“New Zealanders have been badly let down by Budget 2021’s diminishing support for health research,” according to New Zealanders for Health Research (NZHR) Chief Executive Chris Higgins.
“$117.5m has been allocated for health research, compared to the estimated expenditure of $130.6m for 2020. This means that direct government investment in health research has fallen from a meagre 0.64% of direct health care costs to an appalling 0.57 percent” said Higgins.
“Given that New Zealanders have seen the life-saving value of health research in the country’s science-led response to the Covid 19 pandemic, it beggars belief that the government has chosen to reduce its health research allocation in its latest purportedly “wellbeing” budget."
“The health system needs to be informed by the results of health research now more than it ever did.
“It’s difficult to see how the imminent health reforms will be successful in saving lives and improving health outcomes without properly funded health research being firmly embedded within the health system to ensure a best practice approach to staying well, and to be treated if and when we become sick.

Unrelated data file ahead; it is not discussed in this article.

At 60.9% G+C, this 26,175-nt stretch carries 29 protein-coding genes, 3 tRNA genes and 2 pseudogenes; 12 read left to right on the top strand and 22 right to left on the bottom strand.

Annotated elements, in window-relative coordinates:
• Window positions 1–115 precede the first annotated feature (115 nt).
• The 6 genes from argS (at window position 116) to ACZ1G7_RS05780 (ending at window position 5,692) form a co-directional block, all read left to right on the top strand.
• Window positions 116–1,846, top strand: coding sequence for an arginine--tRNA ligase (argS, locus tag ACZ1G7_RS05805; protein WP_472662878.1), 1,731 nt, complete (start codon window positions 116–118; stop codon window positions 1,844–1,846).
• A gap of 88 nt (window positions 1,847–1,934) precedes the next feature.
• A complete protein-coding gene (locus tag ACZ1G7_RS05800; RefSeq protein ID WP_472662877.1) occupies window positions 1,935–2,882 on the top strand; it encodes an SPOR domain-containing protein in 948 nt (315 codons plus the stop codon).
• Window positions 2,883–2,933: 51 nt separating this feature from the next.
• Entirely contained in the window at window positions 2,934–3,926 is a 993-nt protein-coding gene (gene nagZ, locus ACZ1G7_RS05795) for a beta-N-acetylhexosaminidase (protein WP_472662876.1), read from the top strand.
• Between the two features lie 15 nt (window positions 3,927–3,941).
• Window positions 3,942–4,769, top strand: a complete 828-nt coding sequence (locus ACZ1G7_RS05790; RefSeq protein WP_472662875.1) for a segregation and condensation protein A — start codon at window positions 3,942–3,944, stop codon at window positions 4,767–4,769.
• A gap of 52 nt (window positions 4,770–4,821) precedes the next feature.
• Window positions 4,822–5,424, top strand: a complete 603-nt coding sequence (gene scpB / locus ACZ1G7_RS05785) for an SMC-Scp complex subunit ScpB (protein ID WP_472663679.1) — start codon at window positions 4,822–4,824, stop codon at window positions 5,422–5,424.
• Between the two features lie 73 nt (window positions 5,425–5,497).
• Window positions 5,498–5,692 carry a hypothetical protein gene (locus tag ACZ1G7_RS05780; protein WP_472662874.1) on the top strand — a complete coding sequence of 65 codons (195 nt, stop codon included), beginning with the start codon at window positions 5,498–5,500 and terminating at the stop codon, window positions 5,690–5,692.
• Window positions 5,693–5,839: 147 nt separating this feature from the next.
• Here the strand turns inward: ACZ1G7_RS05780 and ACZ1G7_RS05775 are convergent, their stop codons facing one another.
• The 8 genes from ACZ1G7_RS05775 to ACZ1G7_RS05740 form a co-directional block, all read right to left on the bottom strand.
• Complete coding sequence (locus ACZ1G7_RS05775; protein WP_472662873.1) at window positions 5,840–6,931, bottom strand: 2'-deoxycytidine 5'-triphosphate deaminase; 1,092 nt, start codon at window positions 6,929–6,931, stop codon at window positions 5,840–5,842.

“76 percent of respondents in NZHR’s 2020 Kantar opinion poll agreed that the government should invest more funding in health research, and 57 percent specifically said that the 2020 allocation was too low," Higgins said.
“The 2021 allocation flies in the face of public expectations, and NZHR itself has repeatedly presented the case for increasing the allocation to 2.4 percent of health care costs over ten years.”
“Given that the government commissioned April 2021 Productivity Commission “Frontier Firms” report recommends that the Government should use its intended major health system reform to improve the mandate, funding and incentives for 'DHBs to participate in the healthtech innovation ecosystem', we’re struggling to understand the logic of allocating funds to initiate the health reform process while at the same time starving the system of the health research investment which will be key to making the reforms work,” said Higgins.